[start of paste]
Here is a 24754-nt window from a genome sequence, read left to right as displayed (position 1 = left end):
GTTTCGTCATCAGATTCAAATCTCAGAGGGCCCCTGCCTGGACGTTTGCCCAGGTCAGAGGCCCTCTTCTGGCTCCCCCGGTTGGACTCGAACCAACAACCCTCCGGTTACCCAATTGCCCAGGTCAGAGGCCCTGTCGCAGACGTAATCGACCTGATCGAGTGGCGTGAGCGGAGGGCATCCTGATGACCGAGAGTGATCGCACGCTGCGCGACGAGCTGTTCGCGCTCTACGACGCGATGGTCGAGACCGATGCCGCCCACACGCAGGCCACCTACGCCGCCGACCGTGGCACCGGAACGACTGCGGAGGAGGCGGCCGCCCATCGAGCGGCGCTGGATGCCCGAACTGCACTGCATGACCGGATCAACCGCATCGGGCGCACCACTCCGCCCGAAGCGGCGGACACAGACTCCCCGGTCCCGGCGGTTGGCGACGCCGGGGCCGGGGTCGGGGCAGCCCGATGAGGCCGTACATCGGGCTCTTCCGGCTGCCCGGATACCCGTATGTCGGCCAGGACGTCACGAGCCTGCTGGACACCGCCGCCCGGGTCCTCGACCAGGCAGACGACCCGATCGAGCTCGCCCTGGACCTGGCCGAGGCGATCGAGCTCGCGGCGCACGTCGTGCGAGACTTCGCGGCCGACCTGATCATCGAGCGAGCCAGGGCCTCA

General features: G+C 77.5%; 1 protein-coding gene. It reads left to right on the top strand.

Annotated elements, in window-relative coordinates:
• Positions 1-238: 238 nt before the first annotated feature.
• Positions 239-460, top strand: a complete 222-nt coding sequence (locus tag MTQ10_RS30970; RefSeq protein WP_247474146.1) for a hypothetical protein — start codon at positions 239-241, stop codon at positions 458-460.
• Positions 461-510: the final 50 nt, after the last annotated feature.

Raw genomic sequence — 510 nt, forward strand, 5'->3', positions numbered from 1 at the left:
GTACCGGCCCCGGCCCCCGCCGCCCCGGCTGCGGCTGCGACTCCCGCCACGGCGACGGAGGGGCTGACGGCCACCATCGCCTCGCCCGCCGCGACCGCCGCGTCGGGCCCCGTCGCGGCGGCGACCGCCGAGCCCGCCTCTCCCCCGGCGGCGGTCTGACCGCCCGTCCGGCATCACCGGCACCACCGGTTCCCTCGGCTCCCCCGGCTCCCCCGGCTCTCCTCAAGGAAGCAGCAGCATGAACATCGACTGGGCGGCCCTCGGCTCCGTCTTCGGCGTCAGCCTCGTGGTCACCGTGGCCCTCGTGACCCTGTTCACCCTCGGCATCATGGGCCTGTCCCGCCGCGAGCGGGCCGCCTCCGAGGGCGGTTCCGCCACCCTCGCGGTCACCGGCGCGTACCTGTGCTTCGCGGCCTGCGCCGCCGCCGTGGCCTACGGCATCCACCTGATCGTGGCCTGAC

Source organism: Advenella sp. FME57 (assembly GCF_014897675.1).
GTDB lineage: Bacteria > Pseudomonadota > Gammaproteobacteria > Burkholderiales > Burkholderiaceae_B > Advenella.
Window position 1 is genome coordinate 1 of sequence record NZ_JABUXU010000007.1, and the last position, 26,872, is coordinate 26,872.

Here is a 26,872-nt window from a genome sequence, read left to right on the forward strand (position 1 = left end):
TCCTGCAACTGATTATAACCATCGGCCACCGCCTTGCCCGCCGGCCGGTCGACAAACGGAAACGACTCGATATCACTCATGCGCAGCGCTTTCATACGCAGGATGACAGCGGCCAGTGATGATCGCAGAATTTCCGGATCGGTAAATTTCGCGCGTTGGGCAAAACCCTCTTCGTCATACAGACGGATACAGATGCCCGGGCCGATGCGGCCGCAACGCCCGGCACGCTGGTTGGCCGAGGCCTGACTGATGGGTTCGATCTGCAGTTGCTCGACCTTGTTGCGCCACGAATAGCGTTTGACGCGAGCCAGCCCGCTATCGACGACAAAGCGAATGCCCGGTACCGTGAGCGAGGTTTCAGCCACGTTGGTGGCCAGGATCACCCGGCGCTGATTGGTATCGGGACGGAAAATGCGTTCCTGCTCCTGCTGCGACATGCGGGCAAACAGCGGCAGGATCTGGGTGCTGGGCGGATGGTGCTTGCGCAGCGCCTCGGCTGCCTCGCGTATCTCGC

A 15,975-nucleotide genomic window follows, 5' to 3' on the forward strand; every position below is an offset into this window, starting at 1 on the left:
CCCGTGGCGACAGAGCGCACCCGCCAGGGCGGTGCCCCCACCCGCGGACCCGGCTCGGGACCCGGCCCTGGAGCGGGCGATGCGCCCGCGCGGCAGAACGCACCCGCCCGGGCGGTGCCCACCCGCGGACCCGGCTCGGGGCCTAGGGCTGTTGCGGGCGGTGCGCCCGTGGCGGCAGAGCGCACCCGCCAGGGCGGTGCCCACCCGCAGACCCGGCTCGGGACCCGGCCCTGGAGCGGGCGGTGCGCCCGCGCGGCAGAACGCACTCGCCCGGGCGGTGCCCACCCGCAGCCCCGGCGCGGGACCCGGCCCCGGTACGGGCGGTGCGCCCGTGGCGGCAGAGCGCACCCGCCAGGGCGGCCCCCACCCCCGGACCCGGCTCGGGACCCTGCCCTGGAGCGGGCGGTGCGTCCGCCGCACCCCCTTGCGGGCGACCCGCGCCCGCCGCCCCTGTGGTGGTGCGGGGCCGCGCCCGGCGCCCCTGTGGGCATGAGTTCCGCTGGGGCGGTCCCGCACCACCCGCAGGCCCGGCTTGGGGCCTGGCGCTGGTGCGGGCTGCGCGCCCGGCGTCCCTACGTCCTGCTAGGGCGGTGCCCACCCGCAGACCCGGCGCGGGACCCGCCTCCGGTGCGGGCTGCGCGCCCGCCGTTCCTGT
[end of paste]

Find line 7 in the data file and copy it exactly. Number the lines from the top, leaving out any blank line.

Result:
• Positions 461-510: the final 50 nt, after the last annotated feature.